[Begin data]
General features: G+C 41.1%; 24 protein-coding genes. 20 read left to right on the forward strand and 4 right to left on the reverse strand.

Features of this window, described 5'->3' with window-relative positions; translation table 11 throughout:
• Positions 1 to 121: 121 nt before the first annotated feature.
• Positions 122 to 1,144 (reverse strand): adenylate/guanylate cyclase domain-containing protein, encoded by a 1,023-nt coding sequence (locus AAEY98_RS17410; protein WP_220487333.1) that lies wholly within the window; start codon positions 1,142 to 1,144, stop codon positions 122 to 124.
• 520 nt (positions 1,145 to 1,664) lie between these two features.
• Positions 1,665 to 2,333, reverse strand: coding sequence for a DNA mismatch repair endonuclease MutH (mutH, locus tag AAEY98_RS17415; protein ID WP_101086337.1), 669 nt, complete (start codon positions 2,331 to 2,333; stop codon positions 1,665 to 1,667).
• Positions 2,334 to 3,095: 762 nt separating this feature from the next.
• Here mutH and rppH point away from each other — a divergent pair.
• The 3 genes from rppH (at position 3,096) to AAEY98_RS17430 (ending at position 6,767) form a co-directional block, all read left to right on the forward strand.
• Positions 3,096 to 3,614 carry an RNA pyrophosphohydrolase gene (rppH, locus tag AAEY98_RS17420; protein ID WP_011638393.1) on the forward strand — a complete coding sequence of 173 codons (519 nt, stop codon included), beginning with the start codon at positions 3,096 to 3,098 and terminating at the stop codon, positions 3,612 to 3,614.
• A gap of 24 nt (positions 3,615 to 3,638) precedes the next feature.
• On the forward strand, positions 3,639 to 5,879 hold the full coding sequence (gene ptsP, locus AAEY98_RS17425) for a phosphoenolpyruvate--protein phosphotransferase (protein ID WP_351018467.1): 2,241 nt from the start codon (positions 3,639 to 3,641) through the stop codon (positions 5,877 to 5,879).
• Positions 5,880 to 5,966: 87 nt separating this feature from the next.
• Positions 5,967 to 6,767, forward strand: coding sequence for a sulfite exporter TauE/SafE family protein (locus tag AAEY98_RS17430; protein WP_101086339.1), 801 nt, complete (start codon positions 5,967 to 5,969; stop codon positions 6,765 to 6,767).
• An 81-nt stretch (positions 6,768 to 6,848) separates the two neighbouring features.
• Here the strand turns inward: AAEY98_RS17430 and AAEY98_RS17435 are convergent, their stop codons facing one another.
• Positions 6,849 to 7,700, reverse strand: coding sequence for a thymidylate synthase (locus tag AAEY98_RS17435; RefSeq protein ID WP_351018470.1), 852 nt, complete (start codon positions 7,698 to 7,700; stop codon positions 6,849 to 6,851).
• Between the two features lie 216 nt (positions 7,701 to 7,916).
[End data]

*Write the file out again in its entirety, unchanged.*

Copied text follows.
General features: G+C 41.1%; 24 protein-coding genes. 20 read left to right on the forward strand and 4 right to left on the reverse strand.

Features of this window, described 5'->3' with window-relative positions; translation table 11 throughout:
• Positions 1 to 121: 121 nt before the first annotated feature.
• Positions 122 to 1,144 (reverse strand): adenylate/guanylate cyclase domain-containing protein, encoded by a 1,023-nt coding sequence (locus AAEY98_RS17410; protein WP_220487333.1) that lies wholly within the window; start codon positions 1,142 to 1,144, stop codon positions 122 to 124.
• 520 nt (positions 1,145 to 1,664) lie between these two features.
• Positions 1,665 to 2,333, reverse strand: coding sequence for a DNA mismatch repair endonuclease MutH (mutH, locus tag AAEY98_RS17415; protein ID WP_101086337.1), 669 nt, complete (start codon positions 2,331 to 2,333; stop codon positions 1,665 to 1,667).
• Positions 2,334 to 3,095: 762 nt separating this feature from the next.
• Here mutH and rppH point away from each other — a divergent pair.
• The 3 genes from rppH (at position 3,096) to AAEY98_RS17430 (ending at position 6,767) form a co-directional block, all read left to right on the forward strand.
• Positions 3,096 to 3,614 carry an RNA pyrophosphohydrolase gene (rppH, locus tag AAEY98_RS17420; protein ID WP_011638393.1) on the forward strand — a complete coding sequence of 173 codons (519 nt, stop codon included), beginning with the start codon at positions 3,096 to 3,098 and terminating at the stop codon, positions 3,612 to 3,614.
• A gap of 24 nt (positions 3,615 to 3,638) precedes the next feature.
• On the forward strand, positions 3,639 to 5,879 hold the full coding sequence (gene ptsP, locus AAEY98_RS17425) for a phosphoenolpyruvate--protein phosphotransferase (protein ID WP_351018467.1): 2,241 nt from the start codon (positions 3,639 to 3,641) through the stop codon (positions 5,877 to 5,879).
• Positions 5,880 to 5,966: 87 nt separating this feature from the next.
• Positions 5,967 to 6,767, forward strand: coding sequence for a sulfite exporter TauE/SafE family protein (locus tag AAEY98_RS17430; protein WP_101086339.1), 801 nt, complete (start codon positions 5,967 to 5,969; stop codon positions 6,765 to 6,767).
• An 81-nt stretch (positions 6,768 to 6,848) separates the two neighbouring features.
• Here the strand turns inward: AAEY98_RS17430 and AAEY98_RS17435 are convergent, their stop codons facing one another.
• Positions 6,849 to 7,700, reverse strand: coding sequence for a thymidylate synthase (locus tag AAEY98_RS17435; RefSeq protein ID WP_351018470.1), 852 nt, complete (start codon positions 7,698 to 7,700; stop codon positions 6,849 to 6,851).
• Between the two features lie 216 nt (positions 7,701 to 7,916).